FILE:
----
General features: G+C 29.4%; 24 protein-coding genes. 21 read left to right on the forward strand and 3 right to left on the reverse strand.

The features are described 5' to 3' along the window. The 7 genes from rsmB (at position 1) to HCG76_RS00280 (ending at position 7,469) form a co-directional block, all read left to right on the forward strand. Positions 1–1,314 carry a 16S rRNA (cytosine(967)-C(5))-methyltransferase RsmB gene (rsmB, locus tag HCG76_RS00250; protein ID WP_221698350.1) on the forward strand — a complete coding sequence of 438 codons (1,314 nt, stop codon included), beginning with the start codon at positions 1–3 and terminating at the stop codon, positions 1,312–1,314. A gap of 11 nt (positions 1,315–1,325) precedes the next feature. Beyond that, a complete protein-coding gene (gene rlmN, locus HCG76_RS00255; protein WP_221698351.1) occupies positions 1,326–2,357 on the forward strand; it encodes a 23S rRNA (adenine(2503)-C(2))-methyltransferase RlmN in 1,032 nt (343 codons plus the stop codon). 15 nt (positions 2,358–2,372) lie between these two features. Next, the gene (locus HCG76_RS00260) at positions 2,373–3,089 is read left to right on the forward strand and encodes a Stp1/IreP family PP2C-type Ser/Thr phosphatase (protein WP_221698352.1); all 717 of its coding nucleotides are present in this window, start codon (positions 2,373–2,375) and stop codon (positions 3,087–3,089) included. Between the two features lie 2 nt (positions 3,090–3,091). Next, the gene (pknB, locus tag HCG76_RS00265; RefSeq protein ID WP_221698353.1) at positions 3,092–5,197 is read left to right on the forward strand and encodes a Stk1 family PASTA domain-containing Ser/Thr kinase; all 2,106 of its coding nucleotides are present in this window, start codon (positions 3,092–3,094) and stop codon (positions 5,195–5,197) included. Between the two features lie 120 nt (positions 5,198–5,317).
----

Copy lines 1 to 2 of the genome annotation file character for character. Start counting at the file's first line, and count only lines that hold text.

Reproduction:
General features: G+C 29.4%; 24 protein-coding genes. 21 read left to right on the forward strand and 3 right to left on the reverse strand.

The features are described 5' to 3' along the window. The 7 genes from rsmB (at position 1) to HCG76_RS00280 (ending at position 7,469) form a co-directional block, all read left to right on the forward strand. Positions 1–1,314 carry a 16S rRNA (cytosine(967)-C(5))-methyltransferase RsmB gene (rsmB, locus tag HCG76_RS00250; protein ID WP_221698350.1) on the forward strand — a complete coding sequence of 438 codons (1,314 nt, stop codon included), beginning with the start codon at positions 1–3 and terminating at the stop codon, positions 1,312–1,314. A gap of 11 nt (positions 1,315–1,325) precedes the next feature. Beyond that, a complete protein-coding gene (gene rlmN, locus HCG76_RS00255; protein WP_221698351.1) occupies positions 1,326–2,357 on the forward strand; it encodes a 23S rRNA (adenine(2503)-C(2))-methyltransferase RlmN in 1,032 nt (343 codons plus the stop codon). 15 nt (positions 2,358–2,372) lie between these two features. Next, the gene (locus HCG76_RS00260) at positions 2,373–3,089 is read left to right on the forward strand and encodes a Stp1/IreP family PP2C-type Ser/Thr phosphatase (protein WP_221698352.1); all 717 of its coding nucleotides are present in this window, start codon (positions 2,373–2,375) and stop codon (positions 3,087–3,089) included. Between the two features lie 2 nt (positions 3,090–3,091). Next, the gene (pknB, locus tag HCG76_RS00265; RefSeq protein ID WP_221698353.1) at positions 3,092–5,197 is read left to right on the forward strand and encodes a Stk1 family PASTA domain-containing Ser/Thr kinase; all 2,106 of its coding nucleotides are present in this window, start codon (positions 3,092–3,094) and stop codon (positions 5,195–5,197) included. Between the two features lie 120 nt (positions 5,198–5,317).